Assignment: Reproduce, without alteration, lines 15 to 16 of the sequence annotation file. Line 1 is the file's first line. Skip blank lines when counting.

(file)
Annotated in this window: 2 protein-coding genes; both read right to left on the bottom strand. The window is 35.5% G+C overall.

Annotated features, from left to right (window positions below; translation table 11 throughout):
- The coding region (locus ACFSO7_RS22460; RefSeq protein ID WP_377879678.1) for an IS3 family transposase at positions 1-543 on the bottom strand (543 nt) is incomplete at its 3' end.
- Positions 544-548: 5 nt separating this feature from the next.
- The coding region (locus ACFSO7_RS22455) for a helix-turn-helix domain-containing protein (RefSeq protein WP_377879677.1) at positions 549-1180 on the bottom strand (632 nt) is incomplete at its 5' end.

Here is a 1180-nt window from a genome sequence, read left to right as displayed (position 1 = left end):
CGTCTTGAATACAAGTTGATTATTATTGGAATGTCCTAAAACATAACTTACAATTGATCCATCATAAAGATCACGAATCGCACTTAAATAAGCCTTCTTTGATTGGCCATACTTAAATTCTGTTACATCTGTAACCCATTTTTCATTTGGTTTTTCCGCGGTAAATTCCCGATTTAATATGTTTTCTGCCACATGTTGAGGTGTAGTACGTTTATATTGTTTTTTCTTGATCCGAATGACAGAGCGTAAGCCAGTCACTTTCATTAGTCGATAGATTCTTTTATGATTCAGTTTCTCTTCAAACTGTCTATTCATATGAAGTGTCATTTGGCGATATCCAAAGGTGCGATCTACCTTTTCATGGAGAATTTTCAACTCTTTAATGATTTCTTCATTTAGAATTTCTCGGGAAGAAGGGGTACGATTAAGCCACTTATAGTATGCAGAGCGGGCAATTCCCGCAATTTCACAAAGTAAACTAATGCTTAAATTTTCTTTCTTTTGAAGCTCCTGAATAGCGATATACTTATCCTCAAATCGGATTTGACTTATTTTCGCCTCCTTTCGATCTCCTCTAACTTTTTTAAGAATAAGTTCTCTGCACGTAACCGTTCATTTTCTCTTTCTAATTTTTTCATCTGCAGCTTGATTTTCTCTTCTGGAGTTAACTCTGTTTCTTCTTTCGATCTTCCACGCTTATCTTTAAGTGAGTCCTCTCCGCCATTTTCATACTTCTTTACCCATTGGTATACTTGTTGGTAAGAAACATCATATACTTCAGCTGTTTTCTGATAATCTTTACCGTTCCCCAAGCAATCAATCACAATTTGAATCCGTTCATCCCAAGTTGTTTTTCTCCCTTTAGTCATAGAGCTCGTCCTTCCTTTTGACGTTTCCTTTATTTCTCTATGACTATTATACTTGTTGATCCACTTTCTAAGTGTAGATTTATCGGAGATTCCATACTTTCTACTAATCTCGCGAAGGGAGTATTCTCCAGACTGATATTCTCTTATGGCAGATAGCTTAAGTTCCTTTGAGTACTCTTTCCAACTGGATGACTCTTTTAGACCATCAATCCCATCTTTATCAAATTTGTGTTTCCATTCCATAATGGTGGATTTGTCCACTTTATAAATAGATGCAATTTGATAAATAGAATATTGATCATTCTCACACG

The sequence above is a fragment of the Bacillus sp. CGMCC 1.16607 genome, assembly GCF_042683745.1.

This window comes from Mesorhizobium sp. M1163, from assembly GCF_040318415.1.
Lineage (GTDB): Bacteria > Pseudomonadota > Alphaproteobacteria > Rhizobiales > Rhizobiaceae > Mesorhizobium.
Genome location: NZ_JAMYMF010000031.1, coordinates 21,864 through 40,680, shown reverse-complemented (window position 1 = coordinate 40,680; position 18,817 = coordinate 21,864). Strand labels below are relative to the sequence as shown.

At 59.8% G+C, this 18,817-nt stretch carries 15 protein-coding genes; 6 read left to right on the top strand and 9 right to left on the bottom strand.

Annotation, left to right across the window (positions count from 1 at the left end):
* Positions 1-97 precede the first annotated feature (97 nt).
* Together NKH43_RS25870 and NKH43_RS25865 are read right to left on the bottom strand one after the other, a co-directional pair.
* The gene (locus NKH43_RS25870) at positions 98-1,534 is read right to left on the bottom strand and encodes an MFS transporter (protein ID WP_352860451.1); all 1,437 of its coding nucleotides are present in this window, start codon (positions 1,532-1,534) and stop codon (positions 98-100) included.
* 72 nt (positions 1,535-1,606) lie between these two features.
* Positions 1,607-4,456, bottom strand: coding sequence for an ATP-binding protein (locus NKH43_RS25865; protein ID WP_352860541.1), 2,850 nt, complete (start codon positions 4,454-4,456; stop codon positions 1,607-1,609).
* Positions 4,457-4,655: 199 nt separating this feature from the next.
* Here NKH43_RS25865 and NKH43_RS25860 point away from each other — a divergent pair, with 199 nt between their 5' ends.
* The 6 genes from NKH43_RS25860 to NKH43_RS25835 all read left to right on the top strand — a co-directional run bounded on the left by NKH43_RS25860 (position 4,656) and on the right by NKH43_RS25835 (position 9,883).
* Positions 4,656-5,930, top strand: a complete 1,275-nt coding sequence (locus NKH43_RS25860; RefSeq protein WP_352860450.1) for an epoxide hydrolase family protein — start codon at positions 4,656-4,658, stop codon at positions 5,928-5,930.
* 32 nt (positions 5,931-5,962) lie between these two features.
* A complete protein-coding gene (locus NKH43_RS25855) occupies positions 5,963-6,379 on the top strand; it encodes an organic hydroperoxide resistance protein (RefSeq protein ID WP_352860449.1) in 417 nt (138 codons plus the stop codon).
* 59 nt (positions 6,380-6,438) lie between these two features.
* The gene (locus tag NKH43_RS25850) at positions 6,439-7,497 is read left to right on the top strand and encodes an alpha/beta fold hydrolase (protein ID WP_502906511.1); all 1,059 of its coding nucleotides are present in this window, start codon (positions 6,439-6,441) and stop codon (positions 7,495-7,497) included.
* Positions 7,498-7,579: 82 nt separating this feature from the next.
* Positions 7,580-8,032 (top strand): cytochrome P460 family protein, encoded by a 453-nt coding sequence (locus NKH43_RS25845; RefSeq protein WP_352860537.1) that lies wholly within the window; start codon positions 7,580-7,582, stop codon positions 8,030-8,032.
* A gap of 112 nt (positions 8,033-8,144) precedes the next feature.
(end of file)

* Together NKH43_RS25870 and NKH43_RS25865 are read right to left on the bottom strand one after the other, a co-directional pair.
* The gene (locus NKH43_RS25870) at positions 98-1,534 is read right to left on the bottom strand and encodes an MFS transporter (protein ID WP_352860451.1); all 1,437 of its coding nucleotides are present in this window, start codon (positions 1,532-1,534) and stop codon (positions 98-100) included.